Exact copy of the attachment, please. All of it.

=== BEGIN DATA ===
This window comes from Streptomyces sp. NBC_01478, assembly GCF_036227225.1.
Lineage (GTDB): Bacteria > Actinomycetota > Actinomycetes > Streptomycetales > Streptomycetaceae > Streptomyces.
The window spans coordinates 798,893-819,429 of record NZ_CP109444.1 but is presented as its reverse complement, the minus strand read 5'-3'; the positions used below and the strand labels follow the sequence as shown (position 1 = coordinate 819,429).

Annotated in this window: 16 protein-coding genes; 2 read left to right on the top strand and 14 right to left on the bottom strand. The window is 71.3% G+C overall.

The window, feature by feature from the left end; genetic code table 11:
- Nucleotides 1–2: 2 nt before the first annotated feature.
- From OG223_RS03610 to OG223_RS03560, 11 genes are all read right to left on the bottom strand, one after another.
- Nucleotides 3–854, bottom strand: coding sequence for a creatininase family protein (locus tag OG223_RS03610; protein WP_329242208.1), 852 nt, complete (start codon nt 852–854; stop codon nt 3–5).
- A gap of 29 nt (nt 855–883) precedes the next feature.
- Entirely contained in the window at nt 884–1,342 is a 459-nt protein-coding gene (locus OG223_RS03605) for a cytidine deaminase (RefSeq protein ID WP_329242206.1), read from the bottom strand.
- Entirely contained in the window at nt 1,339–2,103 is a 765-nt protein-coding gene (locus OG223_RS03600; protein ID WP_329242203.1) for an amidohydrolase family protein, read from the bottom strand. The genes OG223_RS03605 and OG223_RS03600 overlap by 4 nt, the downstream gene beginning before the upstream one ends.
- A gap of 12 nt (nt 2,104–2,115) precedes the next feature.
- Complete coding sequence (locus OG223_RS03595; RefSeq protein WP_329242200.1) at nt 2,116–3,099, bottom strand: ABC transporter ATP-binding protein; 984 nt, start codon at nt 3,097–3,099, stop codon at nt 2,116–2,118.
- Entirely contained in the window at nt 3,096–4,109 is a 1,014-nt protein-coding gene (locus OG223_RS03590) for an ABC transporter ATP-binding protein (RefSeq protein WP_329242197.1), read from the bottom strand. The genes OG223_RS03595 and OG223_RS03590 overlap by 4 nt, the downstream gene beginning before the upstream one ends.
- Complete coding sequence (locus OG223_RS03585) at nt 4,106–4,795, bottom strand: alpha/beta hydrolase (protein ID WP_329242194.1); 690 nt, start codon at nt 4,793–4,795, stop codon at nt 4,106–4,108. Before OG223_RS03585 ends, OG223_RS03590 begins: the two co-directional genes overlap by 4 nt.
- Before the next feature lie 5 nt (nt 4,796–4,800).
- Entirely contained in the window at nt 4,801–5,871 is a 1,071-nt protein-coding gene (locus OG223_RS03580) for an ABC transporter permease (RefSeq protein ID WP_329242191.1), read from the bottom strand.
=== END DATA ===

This window comes from Streptomyces sp. NBC_01478, assembly GCF_036227225.1.
Lineage (GTDB): Bacteria > Actinomycetota > Actinomycetes > Streptomycetales > Streptomycetaceae > Streptomyces.
The window spans coordinates 798,893-819,429 of record NZ_CP109444.1 but is presented as its reverse complement, the minus strand read 5'-3'; the positions used below and the strand labels follow the sequence as shown (position 1 = coordinate 819,429).

Annotated in this window: 16 protein-coding genes; 2 read left to right on the top strand and 14 right to left on the bottom strand. The window is 71.3% G+C overall.

The window, feature by feature from the left end; genetic code table 11:
- Nucleotides 1–2: 2 nt before the first annotated feature.
- From OG223_RS03610 to OG223_RS03560, 11 genes are all read right to left on the bottom strand, one after another.
- Nucleotides 3–854, bottom strand: coding sequence for a creatininase family protein (locus tag OG223_RS03610; protein WP_329242208.1), 852 nt, complete (start codon nt 852–854; stop codon nt 3–5).
- A gap of 29 nt (nt 855–883) precedes the next feature.
- Entirely contained in the window at nt 884–1,342 is a 459-nt protein-coding gene (locus OG223_RS03605) for a cytidine deaminase (RefSeq protein ID WP_329242206.1), read from the bottom strand.
- Entirely contained in the window at nt 1,339–2,103 is a 765-nt protein-coding gene (locus OG223_RS03600; protein ID WP_329242203.1) for an amidohydrolase family protein, read from the bottom strand. The genes OG223_RS03605 and OG223_RS03600 overlap by 4 nt, the downstream gene beginning before the upstream one ends.
- A gap of 12 nt (nt 2,104–2,115) precedes the next feature.
- Complete coding sequence (locus OG223_RS03595; RefSeq protein WP_329242200.1) at nt 2,116–3,099, bottom strand: ABC transporter ATP-binding protein; 984 nt, start codon at nt 3,097–3,099, stop codon at nt 2,116–2,118.
- Entirely contained in the window at nt 3,096–4,109 is a 1,014-nt protein-coding gene (locus OG223_RS03590) for an ABC transporter ATP-binding protein (RefSeq protein WP_329242197.1), read from the bottom strand. The genes OG223_RS03595 and OG223_RS03590 overlap by 4 nt, the downstream gene beginning before the upstream one ends.
- Complete coding sequence (locus OG223_RS03585) at nt 4,106–4,795, bottom strand: alpha/beta hydrolase (protein ID WP_329242194.1); 690 nt, start codon at nt 4,793–4,795, stop codon at nt 4,106–4,108. Before OG223_RS03585 ends, OG223_RS03590 begins: the two co-directional genes overlap by 4 nt.
- Before the next feature lie 5 nt (nt 4,796–4,800).
- Entirely contained in the window at nt 4,801–5,871 is a 1,071-nt protein-coding gene (locus OG223_RS03580) for an ABC transporter permease (RefSeq protein ID WP_329242191.1), read from the bottom strand.